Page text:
In unanimously approving a proposal to build 73 residential units where the AAA insurance office building currently stands at 1650 S. Delaware St., San Mateo officials and residents weighed how the apartment building would contribute to the changing aesthetic of the surrounding area and provide housing near one of the city’s Caltrain stations.
Located just north of the 599-unit, 12-acre Station Park Green apartment complex and south of the post office at 1630 S. Delaware St., the new residential building’s site is less than half a mile away from the Hayward Park Caltrain station and a 935-unit, mixed-use development dubbed the Passage at San Mateo that would take the place of a shopping center southeast of Concar Drive and South Delaware Street.
Having reviewed the project last year, Chair Dianne Whitaker commended the developer during the Tuesday, Aug. 15, meeting for improving the design of the five-story building in the months since the commission’s meeting last year. The building’s architect Jonathan Ennis said the project’s design was inspired by examples of Spanish colonial-influenced architecture in San Mateo, and noted the project features a large archway on the facade facing South Delaware Street.
Whitaker said she shared the sentiment of residents concerned about the design disparity on recently-constructed or proposed buildings near the project site with more modern looks, which also include a 300,000-square-foot office complex at the corner of Concar Drive and Delaware built by developer Pearlmark Hines.
“I am pleased with the evolution of the design and where we are at tonight,” she said. “I don’t believe [the buildings] should all look alike, but in this particular case there is quite a jarring difference between the looks of the Hines office buildings, Station Park Green and this particular project.”
Several residents stepped forward in support of the project’s design as well as its provision of dozens of housing units near the city’s Hayward Park Caltrain station. Citing the imbalance of jobs and housing on the Peninsula, longtime Parkside resident Tom Taber predicted the project would reduce traffic congestion stemming from State Route 92. Because many working in San Mateo contend with long commutes, the project offered employees of San Mateo businesses and offices an opportunity to live close to their jobs, said Taber.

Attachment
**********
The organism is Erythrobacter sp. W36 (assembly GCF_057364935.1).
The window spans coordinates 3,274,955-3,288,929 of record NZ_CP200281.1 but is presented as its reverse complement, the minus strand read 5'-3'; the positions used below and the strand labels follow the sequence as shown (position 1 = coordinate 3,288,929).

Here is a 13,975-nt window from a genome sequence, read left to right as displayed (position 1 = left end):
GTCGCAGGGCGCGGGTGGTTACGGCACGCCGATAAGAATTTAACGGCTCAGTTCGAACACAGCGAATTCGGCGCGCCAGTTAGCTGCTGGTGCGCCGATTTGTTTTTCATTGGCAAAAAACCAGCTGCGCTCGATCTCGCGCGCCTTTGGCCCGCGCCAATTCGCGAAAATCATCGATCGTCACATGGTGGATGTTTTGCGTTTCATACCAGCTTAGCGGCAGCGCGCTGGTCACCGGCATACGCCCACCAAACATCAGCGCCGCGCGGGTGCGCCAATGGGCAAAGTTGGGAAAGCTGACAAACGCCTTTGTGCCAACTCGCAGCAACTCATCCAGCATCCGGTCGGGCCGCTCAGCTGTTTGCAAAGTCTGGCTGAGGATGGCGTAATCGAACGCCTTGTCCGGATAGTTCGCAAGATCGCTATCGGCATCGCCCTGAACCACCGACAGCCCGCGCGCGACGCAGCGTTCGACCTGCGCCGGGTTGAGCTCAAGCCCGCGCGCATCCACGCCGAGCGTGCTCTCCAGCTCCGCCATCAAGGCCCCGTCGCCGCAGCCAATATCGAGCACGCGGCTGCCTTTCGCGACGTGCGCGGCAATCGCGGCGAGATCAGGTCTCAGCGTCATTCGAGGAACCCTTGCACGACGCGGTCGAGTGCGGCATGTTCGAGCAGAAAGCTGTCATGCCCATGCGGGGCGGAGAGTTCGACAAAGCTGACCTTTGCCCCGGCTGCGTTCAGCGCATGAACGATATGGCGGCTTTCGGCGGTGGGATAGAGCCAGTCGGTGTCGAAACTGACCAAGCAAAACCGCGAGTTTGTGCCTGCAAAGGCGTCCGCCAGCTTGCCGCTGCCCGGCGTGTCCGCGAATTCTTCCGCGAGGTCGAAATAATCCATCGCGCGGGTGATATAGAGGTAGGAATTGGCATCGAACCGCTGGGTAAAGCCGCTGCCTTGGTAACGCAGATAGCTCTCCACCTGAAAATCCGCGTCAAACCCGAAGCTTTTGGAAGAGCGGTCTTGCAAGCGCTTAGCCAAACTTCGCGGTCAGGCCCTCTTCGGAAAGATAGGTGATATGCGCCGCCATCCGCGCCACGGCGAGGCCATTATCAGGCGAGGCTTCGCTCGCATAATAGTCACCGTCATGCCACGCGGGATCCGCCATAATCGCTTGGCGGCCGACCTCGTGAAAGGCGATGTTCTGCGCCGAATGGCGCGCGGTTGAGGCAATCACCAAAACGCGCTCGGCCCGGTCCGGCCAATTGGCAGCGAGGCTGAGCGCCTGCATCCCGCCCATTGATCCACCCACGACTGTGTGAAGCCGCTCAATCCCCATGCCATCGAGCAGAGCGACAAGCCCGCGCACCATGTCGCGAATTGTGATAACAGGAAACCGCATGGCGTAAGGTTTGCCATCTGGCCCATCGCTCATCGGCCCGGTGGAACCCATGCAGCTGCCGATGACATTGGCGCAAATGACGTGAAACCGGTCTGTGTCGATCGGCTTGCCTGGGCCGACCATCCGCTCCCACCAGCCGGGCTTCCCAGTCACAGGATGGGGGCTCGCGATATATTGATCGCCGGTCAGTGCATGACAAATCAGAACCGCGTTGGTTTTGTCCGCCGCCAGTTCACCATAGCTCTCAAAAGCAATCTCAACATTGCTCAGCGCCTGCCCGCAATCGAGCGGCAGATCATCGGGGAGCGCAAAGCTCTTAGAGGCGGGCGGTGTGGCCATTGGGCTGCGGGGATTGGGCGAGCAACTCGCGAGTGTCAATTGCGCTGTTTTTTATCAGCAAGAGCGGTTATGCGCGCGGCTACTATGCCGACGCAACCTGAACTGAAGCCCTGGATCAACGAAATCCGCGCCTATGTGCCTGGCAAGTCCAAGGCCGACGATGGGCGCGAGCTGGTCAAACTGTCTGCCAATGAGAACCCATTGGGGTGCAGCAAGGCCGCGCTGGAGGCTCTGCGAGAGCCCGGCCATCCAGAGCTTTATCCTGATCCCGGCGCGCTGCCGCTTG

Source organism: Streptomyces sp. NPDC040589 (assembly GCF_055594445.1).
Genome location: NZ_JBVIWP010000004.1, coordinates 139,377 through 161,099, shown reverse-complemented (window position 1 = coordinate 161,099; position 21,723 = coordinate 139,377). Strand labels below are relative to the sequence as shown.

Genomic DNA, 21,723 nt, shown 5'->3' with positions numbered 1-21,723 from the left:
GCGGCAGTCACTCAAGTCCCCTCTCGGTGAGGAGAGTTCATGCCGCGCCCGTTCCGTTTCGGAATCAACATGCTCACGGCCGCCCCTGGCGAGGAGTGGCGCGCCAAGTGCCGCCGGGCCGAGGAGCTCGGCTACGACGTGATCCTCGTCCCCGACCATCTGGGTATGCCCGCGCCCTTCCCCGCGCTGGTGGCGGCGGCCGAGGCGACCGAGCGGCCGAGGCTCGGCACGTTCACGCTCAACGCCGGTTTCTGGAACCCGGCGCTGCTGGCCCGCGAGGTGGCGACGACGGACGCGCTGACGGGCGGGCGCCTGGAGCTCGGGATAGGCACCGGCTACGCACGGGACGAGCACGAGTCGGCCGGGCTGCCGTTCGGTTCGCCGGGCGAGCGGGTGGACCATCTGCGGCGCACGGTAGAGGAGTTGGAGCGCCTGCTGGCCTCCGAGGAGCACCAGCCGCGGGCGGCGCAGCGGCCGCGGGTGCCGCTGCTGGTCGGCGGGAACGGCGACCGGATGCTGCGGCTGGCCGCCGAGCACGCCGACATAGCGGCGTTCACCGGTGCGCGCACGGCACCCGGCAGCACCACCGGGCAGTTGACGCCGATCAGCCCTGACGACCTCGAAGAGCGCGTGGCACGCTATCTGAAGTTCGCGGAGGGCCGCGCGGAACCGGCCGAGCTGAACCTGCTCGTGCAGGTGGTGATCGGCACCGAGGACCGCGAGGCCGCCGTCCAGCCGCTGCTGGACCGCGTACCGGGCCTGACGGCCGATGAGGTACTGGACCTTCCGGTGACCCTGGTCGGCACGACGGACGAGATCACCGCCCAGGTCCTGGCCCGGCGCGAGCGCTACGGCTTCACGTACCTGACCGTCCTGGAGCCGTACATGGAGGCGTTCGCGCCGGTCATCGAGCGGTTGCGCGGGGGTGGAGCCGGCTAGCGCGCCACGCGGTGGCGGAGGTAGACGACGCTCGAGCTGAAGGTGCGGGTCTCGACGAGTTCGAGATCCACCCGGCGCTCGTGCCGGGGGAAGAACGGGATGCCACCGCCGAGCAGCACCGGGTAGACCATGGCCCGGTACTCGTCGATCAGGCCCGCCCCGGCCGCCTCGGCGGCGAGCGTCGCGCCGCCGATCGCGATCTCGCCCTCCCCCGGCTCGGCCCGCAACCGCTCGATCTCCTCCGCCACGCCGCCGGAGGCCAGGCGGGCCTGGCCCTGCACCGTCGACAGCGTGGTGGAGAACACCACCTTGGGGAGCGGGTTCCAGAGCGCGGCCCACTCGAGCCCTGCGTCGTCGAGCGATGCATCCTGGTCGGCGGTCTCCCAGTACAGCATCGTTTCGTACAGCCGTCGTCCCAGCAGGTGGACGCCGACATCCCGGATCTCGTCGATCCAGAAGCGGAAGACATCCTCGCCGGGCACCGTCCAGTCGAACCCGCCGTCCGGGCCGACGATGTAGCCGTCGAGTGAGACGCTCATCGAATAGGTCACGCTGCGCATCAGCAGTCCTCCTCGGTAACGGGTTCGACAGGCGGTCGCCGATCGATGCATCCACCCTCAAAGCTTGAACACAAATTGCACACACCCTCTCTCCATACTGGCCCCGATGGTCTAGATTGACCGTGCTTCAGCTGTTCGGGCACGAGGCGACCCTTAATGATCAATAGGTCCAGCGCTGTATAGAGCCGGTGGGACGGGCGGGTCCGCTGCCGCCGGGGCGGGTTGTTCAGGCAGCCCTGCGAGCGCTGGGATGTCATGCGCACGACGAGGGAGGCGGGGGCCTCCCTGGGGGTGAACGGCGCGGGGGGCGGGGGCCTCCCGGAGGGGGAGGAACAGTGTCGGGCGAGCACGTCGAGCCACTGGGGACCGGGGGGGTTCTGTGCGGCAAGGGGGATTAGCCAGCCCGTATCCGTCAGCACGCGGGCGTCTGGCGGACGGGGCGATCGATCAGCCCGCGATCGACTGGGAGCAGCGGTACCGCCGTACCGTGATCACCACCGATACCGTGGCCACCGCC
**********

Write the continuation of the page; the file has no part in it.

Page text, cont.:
“I would suggest that the best way to reduce traffic congestion is to provide more housing here on the Peninsula,” he said. “This project is in exactly the right place … more housing on this side of the Bay is going to reduce traffic.”
Commissioner Ramiro Maldonado was also supportive of building housing near public transit, but voiced a concern shared by residents and other commissioners that the project didn’t provide enough affordable units. By providing six units at a very-low income level, the developer qualifies for a state density bonus, said city planner Roscoe Mata.
“My only hesitation and my only reservation is that yes, six [below-market rate unit]s are [nice], but I believe we should have more than six,” said Maldonado.
Jeff Warmoth, a representative of the developer, said the developer aimed to maximize the number of affordable units the project could offer to residents at a very low-income level after learning how great the need is for units affordable at a very-low-income level and how challenging it can be to build them.
“We felt like that’s a real benefit to the city,” he said. “There are six families who at a very low-income level will be able to qualify to live in this wonderful place.”
Though Commissioner John Ebneter commended the project for contributing to the diversity of building designs in the area, he noted he still had lingering concerns about the effect the slate of new and upcoming developments would have on traffic in the area. He looked to ongoing monitoring of developments like Station Park Green as it is leased out to new residents to shed light on whether initial traffic projections have been accurate.
“I have a concern, as I have mentioned in the past, with this whole area and the traffic impacts,” he said. “I think it’s going to be quite telling over the next 12 to 16 months to see how this neighborhood and the traffic situations evolve.”
In other business, the commission postponed a vote on a proposal to build a five-story, 80-unit apartment building with 7,000 square feet of retail space just north of Central Park. The developer, Essex Property Trust, submitted plans to build an eight-story development with 117 units some five years ago, and resubmitted scaled-back plans last fall. Though public comment on the project was heard Tuesday, commissioners voted to continue a discussion of the project at its Aug. 28 meeting because the meeting lasted past 11 p.m.
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